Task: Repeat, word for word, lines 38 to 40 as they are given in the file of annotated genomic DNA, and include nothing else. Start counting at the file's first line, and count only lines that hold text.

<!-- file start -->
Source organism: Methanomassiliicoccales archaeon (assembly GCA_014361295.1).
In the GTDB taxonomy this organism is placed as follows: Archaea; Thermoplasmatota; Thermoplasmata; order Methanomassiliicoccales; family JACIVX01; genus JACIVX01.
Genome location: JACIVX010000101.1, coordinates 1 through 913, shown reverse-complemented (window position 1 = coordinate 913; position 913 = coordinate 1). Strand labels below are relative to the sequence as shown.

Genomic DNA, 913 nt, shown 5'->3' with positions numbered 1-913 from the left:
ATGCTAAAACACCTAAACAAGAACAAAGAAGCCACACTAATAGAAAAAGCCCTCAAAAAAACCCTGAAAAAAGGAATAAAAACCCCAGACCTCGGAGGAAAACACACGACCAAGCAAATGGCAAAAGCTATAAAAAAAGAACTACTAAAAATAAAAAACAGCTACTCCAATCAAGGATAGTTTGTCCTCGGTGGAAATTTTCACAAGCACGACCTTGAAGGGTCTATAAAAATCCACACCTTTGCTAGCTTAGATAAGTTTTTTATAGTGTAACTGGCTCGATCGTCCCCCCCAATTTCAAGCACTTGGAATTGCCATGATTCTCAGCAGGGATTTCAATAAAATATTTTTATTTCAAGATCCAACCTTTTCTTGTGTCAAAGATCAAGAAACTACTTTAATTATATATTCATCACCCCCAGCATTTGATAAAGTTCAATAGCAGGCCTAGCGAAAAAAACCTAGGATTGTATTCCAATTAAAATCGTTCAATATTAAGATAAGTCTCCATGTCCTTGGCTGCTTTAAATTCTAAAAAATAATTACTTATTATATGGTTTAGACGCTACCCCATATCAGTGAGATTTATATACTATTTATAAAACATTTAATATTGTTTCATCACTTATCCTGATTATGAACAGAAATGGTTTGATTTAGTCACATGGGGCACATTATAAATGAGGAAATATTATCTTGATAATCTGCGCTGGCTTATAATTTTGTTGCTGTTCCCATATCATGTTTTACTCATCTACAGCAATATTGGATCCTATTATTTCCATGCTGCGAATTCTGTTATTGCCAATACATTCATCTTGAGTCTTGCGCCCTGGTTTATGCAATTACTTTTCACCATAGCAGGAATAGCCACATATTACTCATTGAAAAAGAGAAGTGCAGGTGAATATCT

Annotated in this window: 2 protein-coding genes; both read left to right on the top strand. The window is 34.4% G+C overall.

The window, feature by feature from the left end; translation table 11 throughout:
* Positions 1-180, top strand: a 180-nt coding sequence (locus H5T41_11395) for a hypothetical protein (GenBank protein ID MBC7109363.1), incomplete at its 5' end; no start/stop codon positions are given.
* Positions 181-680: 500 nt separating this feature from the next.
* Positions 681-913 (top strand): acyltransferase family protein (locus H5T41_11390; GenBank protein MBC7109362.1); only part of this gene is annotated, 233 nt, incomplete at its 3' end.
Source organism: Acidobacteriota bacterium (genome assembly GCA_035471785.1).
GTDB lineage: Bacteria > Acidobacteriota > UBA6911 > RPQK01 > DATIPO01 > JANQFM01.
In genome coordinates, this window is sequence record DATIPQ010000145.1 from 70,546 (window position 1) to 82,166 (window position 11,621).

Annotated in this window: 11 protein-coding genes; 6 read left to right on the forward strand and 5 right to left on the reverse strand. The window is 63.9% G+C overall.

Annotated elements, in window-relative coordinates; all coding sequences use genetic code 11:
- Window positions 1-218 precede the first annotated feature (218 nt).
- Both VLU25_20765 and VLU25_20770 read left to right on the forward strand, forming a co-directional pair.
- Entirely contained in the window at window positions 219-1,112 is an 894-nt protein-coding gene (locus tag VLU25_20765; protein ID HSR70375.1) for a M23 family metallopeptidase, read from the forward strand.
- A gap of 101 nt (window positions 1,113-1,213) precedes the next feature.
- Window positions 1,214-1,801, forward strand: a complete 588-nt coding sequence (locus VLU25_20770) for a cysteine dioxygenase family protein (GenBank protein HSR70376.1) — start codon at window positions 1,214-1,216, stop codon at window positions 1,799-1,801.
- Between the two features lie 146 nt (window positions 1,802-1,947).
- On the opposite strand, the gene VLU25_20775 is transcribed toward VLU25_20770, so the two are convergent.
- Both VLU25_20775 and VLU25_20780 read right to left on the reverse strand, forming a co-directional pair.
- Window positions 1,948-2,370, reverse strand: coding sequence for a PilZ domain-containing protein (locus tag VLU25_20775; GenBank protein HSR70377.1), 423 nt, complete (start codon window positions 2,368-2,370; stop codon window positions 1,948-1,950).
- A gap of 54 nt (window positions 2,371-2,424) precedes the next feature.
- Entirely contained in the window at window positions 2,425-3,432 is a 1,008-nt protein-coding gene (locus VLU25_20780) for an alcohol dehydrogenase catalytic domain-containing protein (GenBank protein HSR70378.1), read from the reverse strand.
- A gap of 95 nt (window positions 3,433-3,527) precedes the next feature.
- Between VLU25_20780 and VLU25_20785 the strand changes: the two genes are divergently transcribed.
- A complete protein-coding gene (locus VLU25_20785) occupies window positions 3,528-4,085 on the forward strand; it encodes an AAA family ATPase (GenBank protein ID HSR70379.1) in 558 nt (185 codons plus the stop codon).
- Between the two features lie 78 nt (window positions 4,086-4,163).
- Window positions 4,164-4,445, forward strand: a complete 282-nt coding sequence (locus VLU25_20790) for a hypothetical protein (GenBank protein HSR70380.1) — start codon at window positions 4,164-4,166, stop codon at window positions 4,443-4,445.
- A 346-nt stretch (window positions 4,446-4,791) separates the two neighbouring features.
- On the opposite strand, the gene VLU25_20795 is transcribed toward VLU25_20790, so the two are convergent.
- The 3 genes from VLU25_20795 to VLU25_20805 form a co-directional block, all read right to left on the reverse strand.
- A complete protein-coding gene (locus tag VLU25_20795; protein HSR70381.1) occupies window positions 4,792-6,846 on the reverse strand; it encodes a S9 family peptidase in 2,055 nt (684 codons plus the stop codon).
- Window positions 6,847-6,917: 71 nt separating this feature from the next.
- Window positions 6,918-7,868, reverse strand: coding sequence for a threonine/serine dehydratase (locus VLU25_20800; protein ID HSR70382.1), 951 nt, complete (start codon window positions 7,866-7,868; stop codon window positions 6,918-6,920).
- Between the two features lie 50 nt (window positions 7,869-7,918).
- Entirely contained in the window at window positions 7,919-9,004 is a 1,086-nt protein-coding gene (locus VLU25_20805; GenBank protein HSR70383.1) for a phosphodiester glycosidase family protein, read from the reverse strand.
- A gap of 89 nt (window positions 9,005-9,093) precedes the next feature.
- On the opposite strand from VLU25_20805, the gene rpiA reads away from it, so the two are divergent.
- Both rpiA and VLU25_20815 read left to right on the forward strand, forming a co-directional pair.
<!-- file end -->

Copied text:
- Between the two features lie 50 nt (window positions 7,869-7,918).
- Entirely contained in the window at window positions 7,919-9,004 is a 1,086-nt protein-coding gene (locus VLU25_20805; GenBank protein HSR70383.1) for a phosphodiester glycosidase family protein, read from the reverse strand.
- A gap of 89 nt (window positions 9,005-9,093) precedes the next feature.